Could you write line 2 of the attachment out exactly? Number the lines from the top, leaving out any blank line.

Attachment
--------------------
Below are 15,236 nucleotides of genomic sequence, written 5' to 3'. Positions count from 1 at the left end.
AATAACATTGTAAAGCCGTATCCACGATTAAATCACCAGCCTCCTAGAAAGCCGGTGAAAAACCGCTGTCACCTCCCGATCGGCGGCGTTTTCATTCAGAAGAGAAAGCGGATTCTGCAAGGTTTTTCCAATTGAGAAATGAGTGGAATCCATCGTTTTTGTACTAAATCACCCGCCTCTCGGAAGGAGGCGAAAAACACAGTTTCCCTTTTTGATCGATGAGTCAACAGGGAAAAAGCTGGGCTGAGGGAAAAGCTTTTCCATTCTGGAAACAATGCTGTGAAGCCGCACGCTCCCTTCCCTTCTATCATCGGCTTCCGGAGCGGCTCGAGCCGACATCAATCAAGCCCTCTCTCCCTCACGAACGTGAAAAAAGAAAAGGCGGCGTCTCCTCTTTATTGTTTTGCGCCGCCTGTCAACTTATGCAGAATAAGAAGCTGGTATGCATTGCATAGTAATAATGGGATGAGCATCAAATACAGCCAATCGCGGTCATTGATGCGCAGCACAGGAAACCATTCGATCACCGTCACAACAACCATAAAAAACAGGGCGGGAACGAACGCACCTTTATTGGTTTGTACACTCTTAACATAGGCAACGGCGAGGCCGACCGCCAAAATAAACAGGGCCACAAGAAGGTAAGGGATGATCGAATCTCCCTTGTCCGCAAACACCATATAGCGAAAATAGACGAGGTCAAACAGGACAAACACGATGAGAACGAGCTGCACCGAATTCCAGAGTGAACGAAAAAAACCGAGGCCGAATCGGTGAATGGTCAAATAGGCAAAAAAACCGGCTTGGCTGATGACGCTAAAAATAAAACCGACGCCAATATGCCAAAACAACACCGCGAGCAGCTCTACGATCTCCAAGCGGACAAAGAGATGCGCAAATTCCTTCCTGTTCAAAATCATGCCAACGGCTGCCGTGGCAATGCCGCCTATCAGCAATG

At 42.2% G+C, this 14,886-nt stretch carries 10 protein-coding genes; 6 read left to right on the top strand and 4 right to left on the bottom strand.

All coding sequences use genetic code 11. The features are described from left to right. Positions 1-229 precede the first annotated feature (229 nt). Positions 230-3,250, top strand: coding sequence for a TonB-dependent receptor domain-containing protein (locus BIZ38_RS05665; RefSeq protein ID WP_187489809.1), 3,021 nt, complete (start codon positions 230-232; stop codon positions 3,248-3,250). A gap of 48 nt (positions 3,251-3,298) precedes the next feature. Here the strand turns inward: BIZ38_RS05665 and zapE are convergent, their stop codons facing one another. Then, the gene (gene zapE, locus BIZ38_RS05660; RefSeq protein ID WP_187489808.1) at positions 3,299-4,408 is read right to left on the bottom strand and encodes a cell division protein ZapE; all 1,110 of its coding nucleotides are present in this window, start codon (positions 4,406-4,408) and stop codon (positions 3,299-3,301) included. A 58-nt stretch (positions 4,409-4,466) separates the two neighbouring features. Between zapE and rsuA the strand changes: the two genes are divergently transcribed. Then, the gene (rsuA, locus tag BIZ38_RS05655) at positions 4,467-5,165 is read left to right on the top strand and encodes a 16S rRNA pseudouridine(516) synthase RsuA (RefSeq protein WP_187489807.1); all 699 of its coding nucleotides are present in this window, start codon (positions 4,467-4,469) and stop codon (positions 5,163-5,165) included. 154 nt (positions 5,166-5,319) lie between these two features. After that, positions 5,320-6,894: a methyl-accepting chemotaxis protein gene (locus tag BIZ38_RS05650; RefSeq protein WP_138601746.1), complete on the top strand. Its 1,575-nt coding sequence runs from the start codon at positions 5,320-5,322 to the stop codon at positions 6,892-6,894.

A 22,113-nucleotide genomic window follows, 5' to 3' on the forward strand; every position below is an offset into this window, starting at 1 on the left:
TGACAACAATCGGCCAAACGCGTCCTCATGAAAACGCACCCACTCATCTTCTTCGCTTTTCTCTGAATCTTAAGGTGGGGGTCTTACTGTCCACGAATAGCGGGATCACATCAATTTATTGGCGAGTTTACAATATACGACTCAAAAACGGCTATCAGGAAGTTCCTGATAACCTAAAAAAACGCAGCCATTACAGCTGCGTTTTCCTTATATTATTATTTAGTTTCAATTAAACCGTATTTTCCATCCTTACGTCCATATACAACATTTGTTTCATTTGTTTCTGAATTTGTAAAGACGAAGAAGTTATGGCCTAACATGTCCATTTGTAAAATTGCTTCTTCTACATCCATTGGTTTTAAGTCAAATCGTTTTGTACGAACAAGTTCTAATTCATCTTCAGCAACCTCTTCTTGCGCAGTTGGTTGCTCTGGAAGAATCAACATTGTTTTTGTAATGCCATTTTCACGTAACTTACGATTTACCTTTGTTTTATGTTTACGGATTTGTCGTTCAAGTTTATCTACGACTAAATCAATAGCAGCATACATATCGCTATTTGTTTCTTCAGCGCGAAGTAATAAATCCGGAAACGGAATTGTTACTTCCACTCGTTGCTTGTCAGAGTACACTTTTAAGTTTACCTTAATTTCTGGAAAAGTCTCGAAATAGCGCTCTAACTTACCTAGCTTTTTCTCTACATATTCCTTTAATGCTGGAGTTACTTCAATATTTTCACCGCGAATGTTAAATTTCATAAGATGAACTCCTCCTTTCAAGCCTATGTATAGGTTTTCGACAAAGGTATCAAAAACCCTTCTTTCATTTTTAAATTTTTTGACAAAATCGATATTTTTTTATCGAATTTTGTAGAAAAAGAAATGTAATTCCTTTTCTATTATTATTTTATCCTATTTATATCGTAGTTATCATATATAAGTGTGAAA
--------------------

AATAACATTGTAAAGCCGTATCCACGATTAAATCACCAGCCTCCTAGAAAGCCGGTGAAAAACCGCTGTCACCTCCCGATCGGCGGCGTTTTCATTCAGAAGAGAAAGCGGATTCTGCAAGGTTTTTCCAATTGAGAAATGAGTGGAATCCATCGTTTTTGTACTAAATCACCCGCCTCTCGGAAGGAGGCGAAAAACACAGTTTCCCTTTTTGATCGATGAGTCAACAGGGAAAAAGCTGGGCTGAGGGAAAAGCTTTTCCATTCTGGAAACAATGCTGTGAAGCCGCACGCTCCCTTCCCTTCTATCATCGGCTTCCGGAGCGGCTCGAGCCGACATCAATCAAGCCCTCTCTCCCTCACGAACGTGAAAAAAGAAAAGGCGGCGTCTCCTCTTTATTGTTTTGCGCCGCCTGTCAACTTATGCAGAATAAGAAGCTGGTATGCATTGCATAGTAATAATGGGATGAGCATCAAATACAGCCAATCGCGGTCATTGATGCGCAGCACAGGAAACCATTCGATCACCGTCACAACAACCATAAAAAACAGGGCGGGAACGAACGCACCTTTATTGGTTTGTACACTCTTAACATAGGCAACGGCGAGGCCGACCGCCAAAATAAACAGGGCCACAAGAAGGTAAGGGATGATCGAATCTCCCTTGTCCGCAAACACCATATAGCGAAAATAGACGAGGTCAAACAGGACAAACACGATGAGAACGAGCTGCACCGAATTCCAGAGTGAACGAAAAAAACCGAGGCCGAATCGGTGAATGGTCAAATAGGCAAAAAAACCGGCTTGGCTGATGACGCTAAAAATAAAACCGACGCCAATATGCCAAAACAACACCGCGAGCAGCTCTACGATCTCCAAGCGGACAAAGAGATGCGCAAATTCCTTCCTGTTCAAAATCATGCCAACGGCTGCCGTGGCAATGCCGCCTATCAGCAATG